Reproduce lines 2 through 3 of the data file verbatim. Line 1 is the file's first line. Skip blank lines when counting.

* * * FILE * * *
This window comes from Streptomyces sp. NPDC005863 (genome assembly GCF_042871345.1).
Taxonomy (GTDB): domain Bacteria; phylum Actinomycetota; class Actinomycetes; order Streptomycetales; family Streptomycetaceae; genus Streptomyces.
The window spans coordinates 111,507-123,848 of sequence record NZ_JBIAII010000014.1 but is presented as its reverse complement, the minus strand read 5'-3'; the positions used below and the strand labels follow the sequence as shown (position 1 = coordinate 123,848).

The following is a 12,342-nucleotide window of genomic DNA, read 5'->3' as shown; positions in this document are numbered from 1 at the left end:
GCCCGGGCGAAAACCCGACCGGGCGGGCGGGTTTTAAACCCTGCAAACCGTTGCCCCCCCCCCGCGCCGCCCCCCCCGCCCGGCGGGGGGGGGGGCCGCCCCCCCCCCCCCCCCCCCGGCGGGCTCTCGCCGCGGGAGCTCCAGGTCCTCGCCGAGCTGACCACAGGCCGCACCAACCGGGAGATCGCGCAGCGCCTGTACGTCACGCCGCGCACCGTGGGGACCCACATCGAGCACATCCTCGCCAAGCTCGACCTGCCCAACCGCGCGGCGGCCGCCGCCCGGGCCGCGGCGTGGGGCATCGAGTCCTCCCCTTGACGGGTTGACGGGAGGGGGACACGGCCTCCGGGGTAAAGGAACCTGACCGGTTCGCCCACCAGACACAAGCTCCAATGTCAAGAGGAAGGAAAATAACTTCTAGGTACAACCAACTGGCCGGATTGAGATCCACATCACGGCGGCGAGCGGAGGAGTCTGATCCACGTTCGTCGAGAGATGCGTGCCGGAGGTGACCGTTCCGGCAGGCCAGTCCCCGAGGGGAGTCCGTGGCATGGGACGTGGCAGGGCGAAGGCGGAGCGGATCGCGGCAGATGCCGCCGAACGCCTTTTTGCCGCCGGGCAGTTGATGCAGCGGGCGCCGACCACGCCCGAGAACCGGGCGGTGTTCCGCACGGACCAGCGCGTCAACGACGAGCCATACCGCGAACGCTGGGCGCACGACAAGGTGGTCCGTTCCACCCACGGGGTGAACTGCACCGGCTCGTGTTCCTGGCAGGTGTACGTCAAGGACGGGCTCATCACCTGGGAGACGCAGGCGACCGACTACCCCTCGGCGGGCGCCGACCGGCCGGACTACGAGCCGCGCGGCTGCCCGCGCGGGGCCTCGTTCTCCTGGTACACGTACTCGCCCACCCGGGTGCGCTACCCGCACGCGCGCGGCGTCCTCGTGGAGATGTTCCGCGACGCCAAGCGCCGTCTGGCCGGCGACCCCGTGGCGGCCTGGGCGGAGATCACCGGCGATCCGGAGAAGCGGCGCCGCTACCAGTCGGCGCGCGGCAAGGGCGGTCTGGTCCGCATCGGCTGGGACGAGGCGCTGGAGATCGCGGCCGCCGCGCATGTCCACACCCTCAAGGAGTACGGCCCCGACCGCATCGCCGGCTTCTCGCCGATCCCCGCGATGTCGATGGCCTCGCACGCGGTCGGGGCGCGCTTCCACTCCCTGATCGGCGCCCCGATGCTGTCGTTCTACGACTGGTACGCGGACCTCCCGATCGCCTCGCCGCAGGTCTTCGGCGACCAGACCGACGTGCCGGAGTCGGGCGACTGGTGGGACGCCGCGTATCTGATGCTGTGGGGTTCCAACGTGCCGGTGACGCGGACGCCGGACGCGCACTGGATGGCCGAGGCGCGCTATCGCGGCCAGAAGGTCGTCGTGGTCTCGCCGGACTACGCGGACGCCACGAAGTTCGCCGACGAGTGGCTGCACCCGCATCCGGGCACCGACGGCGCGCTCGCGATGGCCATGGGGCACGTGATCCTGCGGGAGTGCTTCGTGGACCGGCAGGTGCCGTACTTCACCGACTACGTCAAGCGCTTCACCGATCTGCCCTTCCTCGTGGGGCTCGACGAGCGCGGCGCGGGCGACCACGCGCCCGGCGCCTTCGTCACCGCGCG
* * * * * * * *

Taxonomy (GTDB): domain Bacteria; phylum Actinomycetota; class Actinomycetes; order Streptomycetales; family Streptomycetaceae; genus Streptomyces.
The window spans coordinates 111,507-123,848 of sequence record NZ_JBIAII010000014.1 but is presented as its reverse complement, the minus strand read 5'-3'; the positions used below and the strand labels follow the sequence as shown (position 1 = coordinate 123,848).